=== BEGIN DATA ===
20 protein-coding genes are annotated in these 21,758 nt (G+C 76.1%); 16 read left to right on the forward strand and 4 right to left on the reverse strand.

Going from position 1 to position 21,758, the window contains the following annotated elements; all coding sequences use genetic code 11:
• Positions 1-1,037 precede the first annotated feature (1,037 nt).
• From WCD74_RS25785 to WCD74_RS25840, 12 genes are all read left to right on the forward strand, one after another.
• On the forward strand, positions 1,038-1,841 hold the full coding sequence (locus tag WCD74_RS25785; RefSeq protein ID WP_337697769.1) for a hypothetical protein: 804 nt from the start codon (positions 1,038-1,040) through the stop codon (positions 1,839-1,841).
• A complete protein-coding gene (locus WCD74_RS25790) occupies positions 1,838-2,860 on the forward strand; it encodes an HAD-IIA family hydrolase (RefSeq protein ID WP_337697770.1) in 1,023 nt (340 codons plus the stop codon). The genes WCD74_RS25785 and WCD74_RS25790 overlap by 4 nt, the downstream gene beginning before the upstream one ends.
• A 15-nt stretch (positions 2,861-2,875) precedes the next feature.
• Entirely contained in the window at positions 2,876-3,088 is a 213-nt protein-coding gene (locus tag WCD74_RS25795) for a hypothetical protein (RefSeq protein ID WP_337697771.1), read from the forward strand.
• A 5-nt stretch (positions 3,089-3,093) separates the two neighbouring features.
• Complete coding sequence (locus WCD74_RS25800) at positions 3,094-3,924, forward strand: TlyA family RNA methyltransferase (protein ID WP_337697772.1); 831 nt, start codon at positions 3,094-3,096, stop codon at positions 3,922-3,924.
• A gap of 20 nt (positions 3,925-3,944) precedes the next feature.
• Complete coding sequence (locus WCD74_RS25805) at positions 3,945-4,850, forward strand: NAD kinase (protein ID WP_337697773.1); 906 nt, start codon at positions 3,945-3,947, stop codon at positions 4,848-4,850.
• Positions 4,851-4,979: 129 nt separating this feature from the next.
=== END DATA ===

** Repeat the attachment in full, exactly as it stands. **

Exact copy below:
20 protein-coding genes are annotated in these 21,758 nt (G+C 76.1%); 16 read left to right on the forward strand and 4 right to left on the reverse strand.

Going from position 1 to position 21,758, the window contains the following annotated elements; all coding sequences use genetic code 11:
• Positions 1-1,037 precede the first annotated feature (1,037 nt).
• From WCD74_RS25785 to WCD74_RS25840, 12 genes are all read left to right on the forward strand, one after another.
• On the forward strand, positions 1,038-1,841 hold the full coding sequence (locus tag WCD74_RS25785; RefSeq protein ID WP_337697769.1) for a hypothetical protein: 804 nt from the start codon (positions 1,038-1,040) through the stop codon (positions 1,839-1,841).
• A complete protein-coding gene (locus WCD74_RS25790) occupies positions 1,838-2,860 on the forward strand; it encodes an HAD-IIA family hydrolase (RefSeq protein ID WP_337697770.1) in 1,023 nt (340 codons plus the stop codon). The genes WCD74_RS25785 and WCD74_RS25790 overlap by 4 nt, the downstream gene beginning before the upstream one ends.
• A 15-nt stretch (positions 2,861-2,875) precedes the next feature.
• Entirely contained in the window at positions 2,876-3,088 is a 213-nt protein-coding gene (locus tag WCD74_RS25795) for a hypothetical protein (RefSeq protein ID WP_337697771.1), read from the forward strand.
• A 5-nt stretch (positions 3,089-3,093) separates the two neighbouring features.
• Complete coding sequence (locus WCD74_RS25800) at positions 3,094-3,924, forward strand: TlyA family RNA methyltransferase (protein ID WP_337697772.1); 831 nt, start codon at positions 3,094-3,096, stop codon at positions 3,922-3,924.
• A gap of 20 nt (positions 3,925-3,944) precedes the next feature.
• Complete coding sequence (locus WCD74_RS25805) at positions 3,945-4,850, forward strand: NAD kinase (protein ID WP_337697773.1); 906 nt, start codon at positions 3,945-3,947, stop codon at positions 4,848-4,850.
• Positions 4,851-4,979: 129 nt separating this feature from the next.